Next time your fishing rod bends abruptly, with its taught, water-cast line, the string which ties a vigorous fight between man and salmon, remember, if you win that fight, it’s not just a fish you will yank from the waters.
It’s a political hot potato.
Tied to that salmon are a multitude of competing interests and values, and not enough to satisfy all with stakes in its species’ livelihood.
So as regional stream-counts of some salmon species have dwindled at alarming rates for more than a decade, a contentious debate has heated between wild salmon activists, the federal department of fisheries and oceans, First Nations interest, fish-farm interests, commercial and sport fishermen, and wildlife conservationists.
But there is no simple answer as to why fish are dwindling. No single cause to blame.
The answer, in fact, may be so complex, that the Cohen Commission, a judicial inquiry into the disappearance of sockeye in the Fraser River, was granted a deadline extension of more than one year. While the purpose of the inquiry is to inform policy reforms to maintain sustainable fisheries in that river, much of the evidence presented has broader implications.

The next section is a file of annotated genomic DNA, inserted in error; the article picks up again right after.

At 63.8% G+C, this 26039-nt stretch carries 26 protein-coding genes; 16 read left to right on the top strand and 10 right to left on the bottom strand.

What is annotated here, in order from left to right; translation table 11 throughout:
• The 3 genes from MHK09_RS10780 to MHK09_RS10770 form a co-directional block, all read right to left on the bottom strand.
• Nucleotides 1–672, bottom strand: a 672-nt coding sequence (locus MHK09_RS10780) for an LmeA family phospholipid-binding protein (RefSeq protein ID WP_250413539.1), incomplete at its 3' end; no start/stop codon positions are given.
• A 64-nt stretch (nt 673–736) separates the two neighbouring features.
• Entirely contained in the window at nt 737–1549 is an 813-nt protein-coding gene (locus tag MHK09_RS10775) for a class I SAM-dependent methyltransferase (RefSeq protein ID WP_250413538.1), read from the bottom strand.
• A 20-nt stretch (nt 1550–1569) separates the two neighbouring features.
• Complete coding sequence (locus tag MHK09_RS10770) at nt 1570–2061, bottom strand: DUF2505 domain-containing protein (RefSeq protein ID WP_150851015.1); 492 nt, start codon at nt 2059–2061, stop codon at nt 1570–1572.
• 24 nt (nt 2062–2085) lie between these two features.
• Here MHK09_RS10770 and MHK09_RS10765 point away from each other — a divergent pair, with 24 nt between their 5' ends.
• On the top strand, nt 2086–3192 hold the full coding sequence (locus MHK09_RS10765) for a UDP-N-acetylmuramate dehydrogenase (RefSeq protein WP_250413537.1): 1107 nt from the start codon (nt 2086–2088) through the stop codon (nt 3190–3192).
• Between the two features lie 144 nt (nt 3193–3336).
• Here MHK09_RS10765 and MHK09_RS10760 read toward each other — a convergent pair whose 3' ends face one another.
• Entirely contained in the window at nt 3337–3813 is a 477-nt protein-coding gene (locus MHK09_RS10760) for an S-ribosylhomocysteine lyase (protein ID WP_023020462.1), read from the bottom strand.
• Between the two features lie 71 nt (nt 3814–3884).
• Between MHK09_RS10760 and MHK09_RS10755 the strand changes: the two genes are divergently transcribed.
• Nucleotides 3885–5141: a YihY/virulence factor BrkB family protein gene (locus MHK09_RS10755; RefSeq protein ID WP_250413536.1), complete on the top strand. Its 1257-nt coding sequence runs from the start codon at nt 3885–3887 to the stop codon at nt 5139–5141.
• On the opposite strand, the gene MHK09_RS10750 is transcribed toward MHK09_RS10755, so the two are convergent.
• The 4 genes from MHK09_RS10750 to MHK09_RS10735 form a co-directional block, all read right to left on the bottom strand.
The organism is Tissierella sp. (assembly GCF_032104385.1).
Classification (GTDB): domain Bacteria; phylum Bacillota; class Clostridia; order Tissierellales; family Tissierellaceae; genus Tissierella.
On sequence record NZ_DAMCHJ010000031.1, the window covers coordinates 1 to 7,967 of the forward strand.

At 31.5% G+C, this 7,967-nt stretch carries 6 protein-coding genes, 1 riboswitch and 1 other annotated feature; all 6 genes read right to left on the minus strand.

Commercial fishing, illegal-practices, pollution, weakened genetics, ocean-survival, fish farms and ocean biology among others apply to our streams too.
Each may influence a salmon species’ decline.
But sometimes, despite whatever is working against those fishy-little hot potatoes, things work in their favour too.
Volcanic ash, biologists say, likely acted as a fishy-food fertilizer and could be one ingredient responsible for some recent larger returns.
When it comes to fish, the concoction of return-factors is anything but simple.
So while taking in all sides of the dwindling-salmon debate, remember, there is another silent player amidst the storm.
It’s story lies at the bottom of a deep, vast, and undiscovered ocean.